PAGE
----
Have you ever wondered how students turn just a handful of college majors into the millions of cool careers out there? We did. So we asked them to share their stories, how they got from Point A in college to Point B out there in the “real world.”
Today we have a recent graduate and young professional who weathered a storm, thought outside her major, and found a job that fits. After a bit of a bumpy road, she took her interests in audio/visual engineering, music, and the arts and turned them into a great job as a project manager covering intellectual property for an education publisher. So if these subjects pique your interest—or if you need reminding that where there’s a will, there’s a way—keep reading.
As kids, my sister and I would make our own comic books, movie posters, and trailers through storyboards on Magic Slate drawing toys. We would also play “radio station” with the help of another friend, a Yamaha keyboard, and a Fisher-Price tape cassette recorder and microphone. (Our station mostly played the demo button and the Batman Returns film score. It was cutting edge.)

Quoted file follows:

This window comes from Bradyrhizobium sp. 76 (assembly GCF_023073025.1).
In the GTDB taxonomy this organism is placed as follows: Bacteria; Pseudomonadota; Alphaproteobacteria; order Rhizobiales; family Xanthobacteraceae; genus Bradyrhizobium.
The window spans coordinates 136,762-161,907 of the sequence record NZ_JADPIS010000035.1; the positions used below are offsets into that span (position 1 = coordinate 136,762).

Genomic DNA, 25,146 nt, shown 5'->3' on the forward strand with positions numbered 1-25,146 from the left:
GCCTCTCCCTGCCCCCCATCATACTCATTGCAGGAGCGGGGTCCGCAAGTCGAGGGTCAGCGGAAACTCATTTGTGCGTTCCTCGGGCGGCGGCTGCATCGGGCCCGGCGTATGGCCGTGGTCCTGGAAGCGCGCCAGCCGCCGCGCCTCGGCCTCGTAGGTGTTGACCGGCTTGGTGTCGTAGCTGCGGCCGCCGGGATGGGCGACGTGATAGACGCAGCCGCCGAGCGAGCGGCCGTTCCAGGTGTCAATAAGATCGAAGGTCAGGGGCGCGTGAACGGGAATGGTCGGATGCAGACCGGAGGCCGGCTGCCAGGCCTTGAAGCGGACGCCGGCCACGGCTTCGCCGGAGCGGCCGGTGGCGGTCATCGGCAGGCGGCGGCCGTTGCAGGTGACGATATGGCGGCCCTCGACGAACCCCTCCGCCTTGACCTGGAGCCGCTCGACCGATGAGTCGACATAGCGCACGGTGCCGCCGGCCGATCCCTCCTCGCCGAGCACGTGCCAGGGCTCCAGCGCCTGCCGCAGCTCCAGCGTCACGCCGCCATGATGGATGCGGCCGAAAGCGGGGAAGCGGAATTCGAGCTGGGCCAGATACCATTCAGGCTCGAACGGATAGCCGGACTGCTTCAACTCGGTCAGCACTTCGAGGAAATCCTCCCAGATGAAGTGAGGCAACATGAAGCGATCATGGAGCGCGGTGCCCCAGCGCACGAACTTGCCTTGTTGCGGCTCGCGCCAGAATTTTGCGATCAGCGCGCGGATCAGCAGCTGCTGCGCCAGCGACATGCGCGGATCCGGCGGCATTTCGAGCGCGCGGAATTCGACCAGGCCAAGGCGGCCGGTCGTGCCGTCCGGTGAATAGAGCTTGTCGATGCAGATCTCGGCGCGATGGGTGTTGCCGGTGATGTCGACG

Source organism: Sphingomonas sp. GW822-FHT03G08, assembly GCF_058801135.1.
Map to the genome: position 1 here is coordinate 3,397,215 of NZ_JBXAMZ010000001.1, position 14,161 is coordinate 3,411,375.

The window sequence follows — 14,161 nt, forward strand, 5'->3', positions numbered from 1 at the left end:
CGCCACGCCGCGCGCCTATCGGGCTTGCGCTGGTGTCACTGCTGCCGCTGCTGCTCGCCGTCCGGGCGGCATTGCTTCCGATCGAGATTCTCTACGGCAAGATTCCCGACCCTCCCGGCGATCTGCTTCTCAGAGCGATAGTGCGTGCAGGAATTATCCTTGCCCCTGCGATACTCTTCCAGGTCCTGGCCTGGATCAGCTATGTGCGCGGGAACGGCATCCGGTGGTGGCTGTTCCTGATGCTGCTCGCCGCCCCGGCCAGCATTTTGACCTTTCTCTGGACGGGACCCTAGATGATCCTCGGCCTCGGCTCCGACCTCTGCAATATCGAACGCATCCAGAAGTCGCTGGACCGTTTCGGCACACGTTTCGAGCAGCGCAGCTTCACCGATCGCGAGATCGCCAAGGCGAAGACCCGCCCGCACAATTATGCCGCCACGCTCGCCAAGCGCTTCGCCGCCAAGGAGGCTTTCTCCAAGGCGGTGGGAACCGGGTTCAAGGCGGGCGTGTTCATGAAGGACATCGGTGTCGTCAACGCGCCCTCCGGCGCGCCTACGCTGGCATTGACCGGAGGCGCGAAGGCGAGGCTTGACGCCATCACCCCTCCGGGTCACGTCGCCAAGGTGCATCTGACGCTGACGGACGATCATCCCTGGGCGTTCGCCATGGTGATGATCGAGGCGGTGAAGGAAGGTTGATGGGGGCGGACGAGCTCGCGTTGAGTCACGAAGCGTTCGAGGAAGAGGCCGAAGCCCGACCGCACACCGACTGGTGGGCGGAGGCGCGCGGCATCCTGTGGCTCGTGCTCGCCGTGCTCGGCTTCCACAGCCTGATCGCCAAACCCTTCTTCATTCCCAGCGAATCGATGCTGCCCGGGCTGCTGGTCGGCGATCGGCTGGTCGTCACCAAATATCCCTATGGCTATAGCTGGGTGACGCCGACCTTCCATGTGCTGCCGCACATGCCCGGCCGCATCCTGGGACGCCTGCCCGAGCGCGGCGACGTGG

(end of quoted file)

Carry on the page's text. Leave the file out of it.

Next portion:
Strangely enough, these playtime “jobs” kind of roll right into what I do now.
I’m a project manager for the intellectual property department of an educational media publisher. (Say that three times fast.) I manage print, digital, and multimedia products—stuff you might’ve even used in your college classroom. It’s my responsibility to track down anything in those products covered by the “imagination law” and work with a team to acquire rights to use it. This includes fine art, photography, audio, video, music, lyrics, literature, cartoons, magazine pieces, you name it. If it’s creative, it goes through us. These types of work are considered intellectual property, and artists, musicians, writers, and their ilk have to be made aware that their creations are being used and agree to our using them.
So, you’re probably thinking, beep beep, back up! Are you a lawyer?
No, I’m not a lawyer, though that’s a common question I get these days. And since most of the media I have produced or worked on is online, interactive content, I often get clumped in with the field of television production. I don’t work in television. I may work with some television sources, but that’s different. At any rate, It’s an awesome job, and I’m really happy—but it wasn’t always this way.
So, how’d I get here? It all started at college. Cue flashback . . .
I started at Emerson College in 2005 as a broadcast journalism major. But I’d been writing for my high school and town newspapers before I arrived at college, like many of my peers.